Buying a Boxing Punch Bag – What to Know!

by Fran on July 14, 2010

About the Boxing Punch Bag

The presence of a collection of punch bags, also referred to as heavy bags, is one of the key characteristics that defines a boxing gym. Many gyms retain heavy bags that have been part of the furniture for many years, complete with running repairs administered with duct tape following years of impacts from the patrons.

The heavy bag allows you to use different styles and techniques, either moving side to side and pinging off jabs, right crosses and other long range punches, or stepping in close and using crunching short range hooks and short range uppercuts. The heavy bag can be used to improve speed, strength and endurance by configuring the rounds, punching rate and punching style accordingly. It’s also a great way to relieve the stress at the end of a hard day! As an additional bonus, you don’t need much floor space for using a heavy bag, as you need never be any more than a few centimetres out of punching range.

There are a number of different types of heavy bag. Things have moved on a pace since ubiquitous free-hanging bag made famous on the old boxing films (except Rocky, where he used half a cow carcass…it takes all sorts I guess!) Modern punching equipment includes wall-mounted pad systems, angled hanging bags and even ‘person’ shaped high density foam free-standing objects complete with chiseled good looks and taught six-pack. But, do these additional choices actually offer any benefit beyond that offered by the old faithful heavy bag?

In this article I want to describe to you the various options when it comes to buying a piece of heavy hitting equipment and provide a view as to the type of equipment I buy (or don’t buy) when renewing the hitting equipment in the gym.

The Types of Punch Bag


The Heavy Bag

I have used many different styles of bag over the years. The traditional type of heavy bag is what we expect to see. The bag itself is generally hung from a wall-mounted bracket or by using a free-standing system, both of which I’ll cover later in the article.   The bag is usually packed very tightly with torn up fabrics, giving a realistic and satisfying impact when striking.

A good heavy bag is made of tough-wearing leather, is cylindrical and comes in various sizes and weights.  At the top of the bag is a set of chains or toughened straps with eyes that allow the bag to be hung from a hook.  I prefer to go for the chains as they tend to be much more hard-wearing.  With the straps, the eyes can often fail resulting in the straps tearing and the bag being rendered useless.

Heavy Bags (US):

Heavy Bags (UK):


The Maize Bag

The maize bag is a tear-drop shaped heavy bag filled with, unsurprisingly, maize.  The maize bag is a wonderful piece of equipment that enables massively powerful hooks and uppercuts to be developed at short range.  The maize bag is available in a range of colours and sizes, although traditionally tend to be classed as be small (approximately 15kg) or large (30kg+). The smaller version cannot be hit with the same force as the larger version, but it does offer the option of swinging to allow excellent development of the slipping, ducking and rolling skills.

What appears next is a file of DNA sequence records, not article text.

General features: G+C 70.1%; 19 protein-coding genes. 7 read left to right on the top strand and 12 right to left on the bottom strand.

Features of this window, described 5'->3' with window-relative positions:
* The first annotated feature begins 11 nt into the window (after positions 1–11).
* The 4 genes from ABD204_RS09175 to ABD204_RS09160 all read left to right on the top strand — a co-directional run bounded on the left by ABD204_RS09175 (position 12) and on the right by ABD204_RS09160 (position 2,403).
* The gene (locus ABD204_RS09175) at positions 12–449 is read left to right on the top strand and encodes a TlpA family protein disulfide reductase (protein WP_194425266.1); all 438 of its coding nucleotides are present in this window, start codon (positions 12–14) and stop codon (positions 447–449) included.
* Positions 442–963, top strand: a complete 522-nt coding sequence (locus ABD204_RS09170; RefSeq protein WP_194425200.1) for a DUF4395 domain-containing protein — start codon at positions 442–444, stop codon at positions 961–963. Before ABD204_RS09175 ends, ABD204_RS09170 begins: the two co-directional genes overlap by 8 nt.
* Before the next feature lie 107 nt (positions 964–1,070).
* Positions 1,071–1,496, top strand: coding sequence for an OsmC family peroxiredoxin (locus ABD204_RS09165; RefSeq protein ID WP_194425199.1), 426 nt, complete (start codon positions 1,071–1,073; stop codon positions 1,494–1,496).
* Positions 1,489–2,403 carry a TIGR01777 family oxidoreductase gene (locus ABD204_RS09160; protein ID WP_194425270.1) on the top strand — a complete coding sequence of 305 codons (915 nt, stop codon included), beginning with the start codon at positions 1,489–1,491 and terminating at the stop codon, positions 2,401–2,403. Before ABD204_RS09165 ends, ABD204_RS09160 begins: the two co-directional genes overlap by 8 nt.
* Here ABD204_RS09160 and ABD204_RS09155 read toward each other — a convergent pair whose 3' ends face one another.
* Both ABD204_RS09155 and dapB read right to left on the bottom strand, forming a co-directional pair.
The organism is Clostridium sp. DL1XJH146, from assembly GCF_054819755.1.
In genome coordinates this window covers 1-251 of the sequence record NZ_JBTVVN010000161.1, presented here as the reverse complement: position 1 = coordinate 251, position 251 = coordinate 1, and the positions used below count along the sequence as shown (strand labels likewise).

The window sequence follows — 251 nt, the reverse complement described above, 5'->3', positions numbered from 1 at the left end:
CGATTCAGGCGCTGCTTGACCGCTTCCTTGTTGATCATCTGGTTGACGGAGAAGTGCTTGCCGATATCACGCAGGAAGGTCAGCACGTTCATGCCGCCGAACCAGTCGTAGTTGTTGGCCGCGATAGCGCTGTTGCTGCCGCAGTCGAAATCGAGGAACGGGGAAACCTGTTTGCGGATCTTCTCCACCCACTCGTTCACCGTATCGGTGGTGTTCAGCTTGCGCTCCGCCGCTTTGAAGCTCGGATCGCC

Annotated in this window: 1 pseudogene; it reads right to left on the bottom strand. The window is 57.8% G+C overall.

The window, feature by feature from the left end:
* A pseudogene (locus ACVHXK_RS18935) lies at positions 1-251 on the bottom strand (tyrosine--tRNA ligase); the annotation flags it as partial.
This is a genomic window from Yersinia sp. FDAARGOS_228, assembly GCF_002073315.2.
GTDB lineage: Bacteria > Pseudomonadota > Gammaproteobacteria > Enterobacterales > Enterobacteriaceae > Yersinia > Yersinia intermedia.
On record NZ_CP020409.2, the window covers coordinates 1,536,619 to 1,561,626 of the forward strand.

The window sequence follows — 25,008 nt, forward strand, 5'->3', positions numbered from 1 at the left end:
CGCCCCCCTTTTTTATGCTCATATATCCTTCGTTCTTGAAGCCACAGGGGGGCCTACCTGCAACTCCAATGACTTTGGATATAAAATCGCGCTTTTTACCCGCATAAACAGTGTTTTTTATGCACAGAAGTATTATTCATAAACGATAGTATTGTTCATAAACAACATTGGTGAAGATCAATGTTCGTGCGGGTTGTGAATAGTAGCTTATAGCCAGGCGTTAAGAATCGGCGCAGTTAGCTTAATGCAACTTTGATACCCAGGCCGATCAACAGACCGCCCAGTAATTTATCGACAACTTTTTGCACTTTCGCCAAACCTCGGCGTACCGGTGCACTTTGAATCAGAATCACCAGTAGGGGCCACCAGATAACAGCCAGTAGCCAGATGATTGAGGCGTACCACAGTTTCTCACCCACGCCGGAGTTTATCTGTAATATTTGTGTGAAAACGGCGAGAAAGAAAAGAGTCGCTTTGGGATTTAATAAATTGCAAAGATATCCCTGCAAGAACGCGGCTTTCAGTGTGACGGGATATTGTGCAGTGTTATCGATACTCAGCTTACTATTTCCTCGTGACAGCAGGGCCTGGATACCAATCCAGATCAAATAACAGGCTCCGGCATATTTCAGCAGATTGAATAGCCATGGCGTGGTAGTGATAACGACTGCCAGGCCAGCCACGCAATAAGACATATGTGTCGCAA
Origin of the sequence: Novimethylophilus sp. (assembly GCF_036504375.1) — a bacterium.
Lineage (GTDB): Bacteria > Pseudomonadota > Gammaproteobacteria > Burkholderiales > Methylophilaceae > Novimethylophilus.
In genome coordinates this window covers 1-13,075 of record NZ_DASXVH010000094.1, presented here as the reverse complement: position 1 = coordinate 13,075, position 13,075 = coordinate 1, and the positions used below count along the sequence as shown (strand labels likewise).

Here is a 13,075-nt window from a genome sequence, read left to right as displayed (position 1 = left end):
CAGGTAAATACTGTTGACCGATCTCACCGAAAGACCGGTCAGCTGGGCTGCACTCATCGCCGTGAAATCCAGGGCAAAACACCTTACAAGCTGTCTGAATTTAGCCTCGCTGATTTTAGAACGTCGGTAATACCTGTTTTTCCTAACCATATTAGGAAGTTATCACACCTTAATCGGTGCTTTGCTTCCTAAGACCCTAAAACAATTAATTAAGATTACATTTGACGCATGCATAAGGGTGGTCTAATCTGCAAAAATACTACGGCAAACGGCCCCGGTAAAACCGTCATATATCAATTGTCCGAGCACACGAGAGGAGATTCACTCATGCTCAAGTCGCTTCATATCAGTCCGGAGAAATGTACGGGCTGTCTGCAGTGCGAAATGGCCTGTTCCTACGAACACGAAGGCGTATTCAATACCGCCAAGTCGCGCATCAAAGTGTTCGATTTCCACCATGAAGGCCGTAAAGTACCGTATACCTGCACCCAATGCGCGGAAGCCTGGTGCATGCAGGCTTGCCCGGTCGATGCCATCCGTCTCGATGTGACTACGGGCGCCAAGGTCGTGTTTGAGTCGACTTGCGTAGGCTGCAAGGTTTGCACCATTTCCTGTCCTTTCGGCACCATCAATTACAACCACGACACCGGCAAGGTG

Due to the shape of the bag and the nature of the filling, it has a unique response and ‘feel’ when hit with a shot. When a heavy shot is landed, the bag absorbs power without the ‘spring’ that is present with most heavy bags.  For this reason the maize bag is not really practical for round-after-round use, not if you value being able to feel your hands after a workout anyway.

If you have plenty of space available to buy and heavy bag and a maize bag, then they are well worth the value.  If I were restricted to just one piece of heavy hitting equipment, it would be the heavy bag rather than the maize bag.

Maize Bags (US):

Maize Bags (UK):


The Angled Heavy Bag

The angled heavy bag is a real favourite of mine.  It is in effect a compromise between the conventional heavy punch bag and the maize bag.  As well of the core of long range punches, the angled heavy bag allows a range of uppercuts and hooks to be used as well.  This is because of the unique shape.  The key is that an angled heavy bag is packed in the same way as a conventional heavy bag and not with maize.  So, it isn’t as dense and solid as a maize bag and is therefore more practical for prolonged use over a number of rounds.  If I were to own only one punch bag, it would be an angled heavy bag.

Angled Heavy Bags (US):

Angled Heavy Bags (UK):


Wall Mounted Pad Systems

In terms of the wall-mounted pad system, I feel that unless you are working to a generous budget and you have ample floor space available, these pieces of equipment should be reserved for a full-sized gym. A key benefit of this type of system is that it encourages the boxer to combine effective footwork with dynamic body movements and a varied range of punches.  Many also believe the solidity of the device improves punching power.  Mike Tyson was famous for using one early in his career, and he could hit a bit!